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Monday, 31 October 2011
Page: 11992

Mr TEHAN (Wannon) (11:37): I rise today a little perplexed, a little confused. I just cannot understand why in this House we are debating this motion on the Victorian Certificate of Applied Learning. I could understand if they were doing it in the Victorian parliament, because that is where it belongs. It would seem there are two reasons we are here today. The first is that the federal Labor government thinks that the Leader of the Opposition in Victoria is an embarrassment. They obviously have no confidence in Daniel Andrews. They think he cannot do his job, so they have had to come up here and try to do it for him.

This comes after 11 years of state Labor government. They governed under some of the best economic conditions that the state has known and they have left a legacy of waste, mismanagement and failure. I have not heard from the other side any mention from state Labor's rule of Myki, the desal plant, the regional rail link—all monuments to incompetence and failure of state Labor. There has been no mention of that. In education Labor left a giant black hole with no money for cleaning, utilities or maintenance in BER buildings and no provision to demolish resulting unwanted buildings. Is this why Daniel Andrews will not debate this in the state parliament? Is this why he has sent it up here to the federal parliament?

When the Baillieu government came to power they found basic services in education with no ongoing funding. I hope we will hear that mentioned. The program for students with disabilities had no growth factored in. Vocational education and training in schools was a lapsing program. I hope we will go into all this detail, because obviously Mr Andrews cannot do it for himself in the state parliament. If that is not enough, I hope we will be able to mention, at some stage, federal Labor's carbon tax and that costs will rise for every essential service, including education in the Victorian system.

It might not be that federal Labor is embarrassed here about Daniel Andrews and think they have to do the job for him; it might be that they are embarrassed about their own performance federally when it comes to education and therefore have decided to create a big smokescreen so that they can try and take the eyes of the Australian public off the complete failure which is the federal education policy that we see in all areas.

I am happy to go into a lot of detail. When it comes to independent youth allowance, we have seen an embarrassing backdown—sadly, two years too late, because it has left a two-year cohort of regional students who are going to miss out on vital funding so that they can get access to a tertiary education. The Victorian government have embarrassed the federal government when it comes to early childhood learning, and I think this is where this motion comes from. We have the universal access policy, which is causing so many problems. We saw last week that the first three-year-old kinder program was going to be closed down as a result of the federal government's policy. And we are hearing all the time about four-year-old kindergartens being under pressure, especially in regional and rural areas.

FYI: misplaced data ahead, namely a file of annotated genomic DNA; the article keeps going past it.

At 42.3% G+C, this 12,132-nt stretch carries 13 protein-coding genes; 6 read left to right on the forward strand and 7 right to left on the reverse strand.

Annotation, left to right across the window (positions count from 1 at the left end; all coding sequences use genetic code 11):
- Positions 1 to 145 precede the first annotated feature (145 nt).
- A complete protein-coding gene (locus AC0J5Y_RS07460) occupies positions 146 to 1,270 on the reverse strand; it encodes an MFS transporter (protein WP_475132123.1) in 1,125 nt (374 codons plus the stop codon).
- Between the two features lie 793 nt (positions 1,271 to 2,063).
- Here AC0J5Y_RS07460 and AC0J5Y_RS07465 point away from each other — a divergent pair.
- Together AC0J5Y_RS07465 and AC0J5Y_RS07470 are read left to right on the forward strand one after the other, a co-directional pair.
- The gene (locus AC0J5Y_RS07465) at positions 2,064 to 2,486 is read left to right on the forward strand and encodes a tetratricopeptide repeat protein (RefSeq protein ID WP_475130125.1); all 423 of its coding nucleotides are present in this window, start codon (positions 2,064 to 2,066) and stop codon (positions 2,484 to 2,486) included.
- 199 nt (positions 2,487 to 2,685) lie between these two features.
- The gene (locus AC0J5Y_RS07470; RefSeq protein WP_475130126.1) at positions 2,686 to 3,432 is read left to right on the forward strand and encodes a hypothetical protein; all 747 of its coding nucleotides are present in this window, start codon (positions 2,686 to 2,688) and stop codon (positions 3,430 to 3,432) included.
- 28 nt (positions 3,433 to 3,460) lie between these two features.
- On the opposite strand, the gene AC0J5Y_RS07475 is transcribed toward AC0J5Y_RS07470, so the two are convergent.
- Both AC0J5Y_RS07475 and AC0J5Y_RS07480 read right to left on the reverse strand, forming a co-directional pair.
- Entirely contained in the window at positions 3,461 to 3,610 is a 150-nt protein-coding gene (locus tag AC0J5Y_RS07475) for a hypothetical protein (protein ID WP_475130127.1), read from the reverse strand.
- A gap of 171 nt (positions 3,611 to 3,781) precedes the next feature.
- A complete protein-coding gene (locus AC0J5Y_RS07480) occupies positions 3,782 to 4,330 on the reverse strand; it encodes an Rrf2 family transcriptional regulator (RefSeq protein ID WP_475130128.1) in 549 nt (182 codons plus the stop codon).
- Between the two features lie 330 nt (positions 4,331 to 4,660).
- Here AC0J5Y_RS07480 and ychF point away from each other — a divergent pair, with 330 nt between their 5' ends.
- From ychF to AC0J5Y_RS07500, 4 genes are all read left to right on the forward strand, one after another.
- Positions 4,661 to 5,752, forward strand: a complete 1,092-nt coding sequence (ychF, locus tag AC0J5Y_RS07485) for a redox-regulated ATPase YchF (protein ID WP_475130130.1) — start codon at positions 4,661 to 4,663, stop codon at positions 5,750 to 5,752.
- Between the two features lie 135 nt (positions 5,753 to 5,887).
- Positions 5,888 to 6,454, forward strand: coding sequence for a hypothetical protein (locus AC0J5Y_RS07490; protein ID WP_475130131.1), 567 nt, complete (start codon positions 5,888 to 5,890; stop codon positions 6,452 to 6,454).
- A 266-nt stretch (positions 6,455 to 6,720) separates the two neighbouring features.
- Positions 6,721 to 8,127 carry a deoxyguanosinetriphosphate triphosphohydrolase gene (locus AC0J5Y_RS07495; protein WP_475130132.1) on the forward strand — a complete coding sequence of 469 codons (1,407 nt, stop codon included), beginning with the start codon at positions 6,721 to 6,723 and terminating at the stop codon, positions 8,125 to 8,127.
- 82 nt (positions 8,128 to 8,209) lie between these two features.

We have also seen the federal government rip money out of occasional care, which is causing an occasional-care crisis, especially in Victoria. This is also where, I think, this motion comes from: federal Labor are embarrassed about what they are doing to early childhood learning in Victoria. Then there is the quality assurance framework and how it is putting child-care fees up, especially in Victoria. These are the three areas in early childhood learning that we have heard nothing about.

I could then go on to Australian technical colleges. What did federal Labor do to Australian technology colleges? I had two fantastic technical colleges in Hamilton and Warrnambool. The government gutted the funding to them and they are still not providing proper funding for those technical colleges.

So I think this motion is as a result of the second reason: federal Labor are embarrassed by what they are doing in the education sphere. They have put this motion up to try and throw a smokescreen at the Baillieu government. Face up to your own policies and try and defend them rather than picking on a state government.

The DEPUTY SPEAKER ( Mr S Sidebottom ): I just remind members that it is not my decision; it is a decision by government. So please speak through the chair.